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Initially, this was a good idea because it gave Jack something to do and it also gave him a sense of authority. Jack might have rebelled against Ralph sooner if he (Jack) had no prominent role to play. By sharing the responsibilities of being leaders, Ralph reached out to Jack and this gesture implied that they were both leaders.
Jack and Ralph smiled at each other with shy liking. The rest began to talk eagerly. (Chapter 1)
They are both natural leaders. It's just that Jack is more interested in power and Ralph is more interested in survival.
You could also argue that, in the end, giving Jack any responsibility was a bad move because once he got a taste of it, he just wanted more and more. A better option might have been to make Jack a leader in constructing the huts, therefore giving Jack something more productive to do: something that would be less likely to encourage the kind of animal-like behavior that he associated with hunting. But even in this case, Jack might have been inclined (sooner) to forgo the huts and go out hunting because that's where the action is.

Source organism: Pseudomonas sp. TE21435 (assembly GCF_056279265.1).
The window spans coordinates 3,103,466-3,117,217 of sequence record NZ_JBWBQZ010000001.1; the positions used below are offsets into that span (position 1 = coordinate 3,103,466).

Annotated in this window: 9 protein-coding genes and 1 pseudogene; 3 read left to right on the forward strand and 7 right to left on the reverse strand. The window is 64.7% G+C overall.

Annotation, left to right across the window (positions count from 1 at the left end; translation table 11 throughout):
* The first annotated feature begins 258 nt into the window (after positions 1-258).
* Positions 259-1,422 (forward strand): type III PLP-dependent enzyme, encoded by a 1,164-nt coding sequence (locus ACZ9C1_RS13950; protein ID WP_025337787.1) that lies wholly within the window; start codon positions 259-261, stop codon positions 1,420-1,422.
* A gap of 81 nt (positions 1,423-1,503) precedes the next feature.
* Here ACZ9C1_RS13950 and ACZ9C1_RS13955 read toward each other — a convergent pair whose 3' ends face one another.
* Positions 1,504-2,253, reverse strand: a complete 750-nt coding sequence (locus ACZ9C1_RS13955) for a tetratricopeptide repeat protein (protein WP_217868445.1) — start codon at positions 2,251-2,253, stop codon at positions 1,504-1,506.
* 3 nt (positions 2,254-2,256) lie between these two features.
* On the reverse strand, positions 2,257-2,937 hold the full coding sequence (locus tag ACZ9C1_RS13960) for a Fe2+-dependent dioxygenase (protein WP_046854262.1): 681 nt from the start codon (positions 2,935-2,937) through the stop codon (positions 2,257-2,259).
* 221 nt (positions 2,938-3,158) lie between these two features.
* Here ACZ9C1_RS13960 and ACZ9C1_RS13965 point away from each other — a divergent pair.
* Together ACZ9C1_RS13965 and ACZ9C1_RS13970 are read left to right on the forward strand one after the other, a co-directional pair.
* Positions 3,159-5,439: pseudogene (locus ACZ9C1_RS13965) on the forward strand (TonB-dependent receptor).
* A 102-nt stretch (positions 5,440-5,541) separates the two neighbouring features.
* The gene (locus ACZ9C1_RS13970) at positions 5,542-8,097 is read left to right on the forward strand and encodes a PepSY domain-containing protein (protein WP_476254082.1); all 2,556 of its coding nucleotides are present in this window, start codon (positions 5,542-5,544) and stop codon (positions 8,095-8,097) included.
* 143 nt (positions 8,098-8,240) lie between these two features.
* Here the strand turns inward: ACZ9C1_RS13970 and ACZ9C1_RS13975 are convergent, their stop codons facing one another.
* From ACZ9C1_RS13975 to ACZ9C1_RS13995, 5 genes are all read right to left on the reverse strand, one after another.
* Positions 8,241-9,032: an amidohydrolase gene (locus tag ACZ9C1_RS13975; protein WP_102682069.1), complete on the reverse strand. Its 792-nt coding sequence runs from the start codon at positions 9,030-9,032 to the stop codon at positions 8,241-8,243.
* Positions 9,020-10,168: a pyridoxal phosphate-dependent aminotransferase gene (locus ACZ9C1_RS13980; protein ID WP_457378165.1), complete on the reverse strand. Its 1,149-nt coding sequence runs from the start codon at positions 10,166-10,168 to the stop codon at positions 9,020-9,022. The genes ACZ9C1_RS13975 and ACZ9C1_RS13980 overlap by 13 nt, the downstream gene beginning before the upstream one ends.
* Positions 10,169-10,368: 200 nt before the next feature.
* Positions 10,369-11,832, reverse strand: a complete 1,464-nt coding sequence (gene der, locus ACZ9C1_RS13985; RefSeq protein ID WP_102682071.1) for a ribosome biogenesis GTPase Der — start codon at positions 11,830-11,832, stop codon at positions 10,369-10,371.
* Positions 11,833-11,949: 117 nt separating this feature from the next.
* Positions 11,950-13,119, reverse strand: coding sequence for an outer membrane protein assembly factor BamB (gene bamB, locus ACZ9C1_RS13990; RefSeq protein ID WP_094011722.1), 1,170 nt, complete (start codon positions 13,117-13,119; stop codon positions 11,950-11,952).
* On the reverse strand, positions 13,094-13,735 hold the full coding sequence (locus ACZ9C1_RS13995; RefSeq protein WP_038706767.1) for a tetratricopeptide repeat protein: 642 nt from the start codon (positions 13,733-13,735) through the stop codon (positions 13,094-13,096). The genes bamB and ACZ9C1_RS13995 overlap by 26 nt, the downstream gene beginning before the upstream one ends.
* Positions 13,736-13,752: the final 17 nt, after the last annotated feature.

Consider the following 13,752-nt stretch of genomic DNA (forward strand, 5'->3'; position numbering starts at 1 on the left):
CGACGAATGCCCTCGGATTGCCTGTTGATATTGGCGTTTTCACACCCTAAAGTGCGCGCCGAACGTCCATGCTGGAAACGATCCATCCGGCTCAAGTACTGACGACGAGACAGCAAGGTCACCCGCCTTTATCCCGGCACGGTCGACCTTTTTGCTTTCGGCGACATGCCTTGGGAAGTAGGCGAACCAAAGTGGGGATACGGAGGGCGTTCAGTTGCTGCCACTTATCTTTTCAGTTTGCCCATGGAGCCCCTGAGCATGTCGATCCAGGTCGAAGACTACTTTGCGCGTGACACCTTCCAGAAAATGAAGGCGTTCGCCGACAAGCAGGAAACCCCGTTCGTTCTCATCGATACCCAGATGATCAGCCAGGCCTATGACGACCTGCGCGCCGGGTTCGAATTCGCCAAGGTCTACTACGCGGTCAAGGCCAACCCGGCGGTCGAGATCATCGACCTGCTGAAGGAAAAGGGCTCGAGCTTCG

While there are good and bad points to making Jack the hunter, it seems that it was essentially a good idea because it kept Jack feeling like he had some power of authority. And it kept Ralph in charge of the more important things such as shelter and keeping the fire going. Also, in Ralph's mind this was all temporary. He might have guessed that Jack would eventually get out of hand. But in the meantime, splitting up the responsibilities would keep Jack happy. This was all temporary to Ralph because it was all as a means to survive until they would be rescued. The rescue just didn't come before Jack started on a power trip.
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